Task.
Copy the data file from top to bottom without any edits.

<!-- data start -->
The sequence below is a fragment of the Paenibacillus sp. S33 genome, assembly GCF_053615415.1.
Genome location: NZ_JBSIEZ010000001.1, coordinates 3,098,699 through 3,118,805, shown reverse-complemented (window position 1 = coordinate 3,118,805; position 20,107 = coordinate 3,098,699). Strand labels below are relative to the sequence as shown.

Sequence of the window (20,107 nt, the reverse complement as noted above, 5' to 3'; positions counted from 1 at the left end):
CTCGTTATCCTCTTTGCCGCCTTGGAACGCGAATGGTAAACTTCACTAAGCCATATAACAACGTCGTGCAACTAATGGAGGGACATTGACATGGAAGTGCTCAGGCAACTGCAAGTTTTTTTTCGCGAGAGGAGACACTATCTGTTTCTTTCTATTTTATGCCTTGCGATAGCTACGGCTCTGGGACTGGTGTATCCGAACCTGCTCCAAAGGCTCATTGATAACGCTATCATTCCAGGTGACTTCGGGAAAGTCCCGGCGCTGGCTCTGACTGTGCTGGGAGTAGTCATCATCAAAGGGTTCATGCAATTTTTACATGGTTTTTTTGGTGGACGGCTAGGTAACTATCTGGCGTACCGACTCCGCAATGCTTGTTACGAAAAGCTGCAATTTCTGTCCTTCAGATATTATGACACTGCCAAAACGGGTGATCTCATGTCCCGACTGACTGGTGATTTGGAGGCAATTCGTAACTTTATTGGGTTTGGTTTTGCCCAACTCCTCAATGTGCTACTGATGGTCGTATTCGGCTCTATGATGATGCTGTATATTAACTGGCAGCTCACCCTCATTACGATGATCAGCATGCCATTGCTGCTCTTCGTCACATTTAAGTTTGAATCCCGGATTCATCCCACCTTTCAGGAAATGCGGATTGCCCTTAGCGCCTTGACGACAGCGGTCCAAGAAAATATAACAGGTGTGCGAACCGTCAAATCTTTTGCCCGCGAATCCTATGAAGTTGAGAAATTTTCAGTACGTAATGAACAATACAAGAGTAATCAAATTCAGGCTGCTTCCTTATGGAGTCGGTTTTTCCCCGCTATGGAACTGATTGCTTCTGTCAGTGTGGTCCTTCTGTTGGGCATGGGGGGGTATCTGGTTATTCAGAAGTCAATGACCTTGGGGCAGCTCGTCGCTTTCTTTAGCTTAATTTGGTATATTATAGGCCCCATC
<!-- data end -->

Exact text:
The sequence below is a fragment of the Paenibacillus sp. S33 genome, assembly GCF_053615415.1.
Genome location: NZ_JBSIEZ010000001.1, coordinates 3,098,699 through 3,118,805, shown reverse-complemented (window position 1 = coordinate 3,118,805; position 20,107 = coordinate 3,098,699). Strand labels below are relative to the sequence as shown.

Sequence of the window (20,107 nt, the reverse complement as noted above, 5' to 3'; positions counted from 1 at the left end):
CTCGTTATCCTCTTTGCCGCCTTGGAACGCGAATGGTAAACTTCACTAAGCCATATAACAACGTCGTGCAACTAATGGAGGGACATTGACATGGAAGTGCTCAGGCAACTGCAAGTTTTTTTTCGCGAGAGGAGACACTATCTGTTTCTTTCTATTTTATGCCTTGCGATAGCTACGGCTCTGGGACTGGTGTATCCGAACCTGCTCCAAAGGCTCATTGATAACGCTATCATTCCAGGTGACTTCGGGAAAGTCCCGGCGCTGGCTCTGACTGTGCTGGGAGTAGTCATCATCAAAGGGTTCATGCAATTTTTACATGGTTTTTTTGGTGGACGGCTAGGTAACTATCTGGCGTACCGACTCCGCAATGCTTGTTACGAAAAGCTGCAATTTCTGTCCTTCAGATATTATGACACTGCCAAAACGGGTGATCTCATGTCCCGACTGACTGGTGATTTGGAGGCAATTCGTAACTTTATTGGGTTTGGTTTTGCCCAACTCCTCAATGTGCTACTGATGGTCGTATTCGGCTCTATGATGATGCTGTATATTAACTGGCAGCTCACCCTCATTACGATGATCAGCATGCCATTGCTGCTCTTCGTCACATTTAAGTTTGAATCCCGGATTCATCCCACCTTTCAGGAAATGCGGATTGCCCTTAGCGCCTTGACGACAGCGGTCCAAGAAAATATAACAGGTGTGCGAACCGTCAAATCTTTTGCCCGCGAATCCTATGAAGTTGAGAAATTTTCAGTACGTAATGAACAATACAAGAGTAATCAAATTCAGGCTGCTTCCTTATGGAGTCGGTTTTTCCCCGCTATGGAACTGATTGCTTCTGTCAGTGTGGTCCTTCTGTTGGGCATGGGGGGGTATCTGGTTATTCAGAAGTCAATGACCTTGGGGCAGCTCGTCGCTTTCTTTAGCTTAATTTGGTATATTATAGGCCCCATC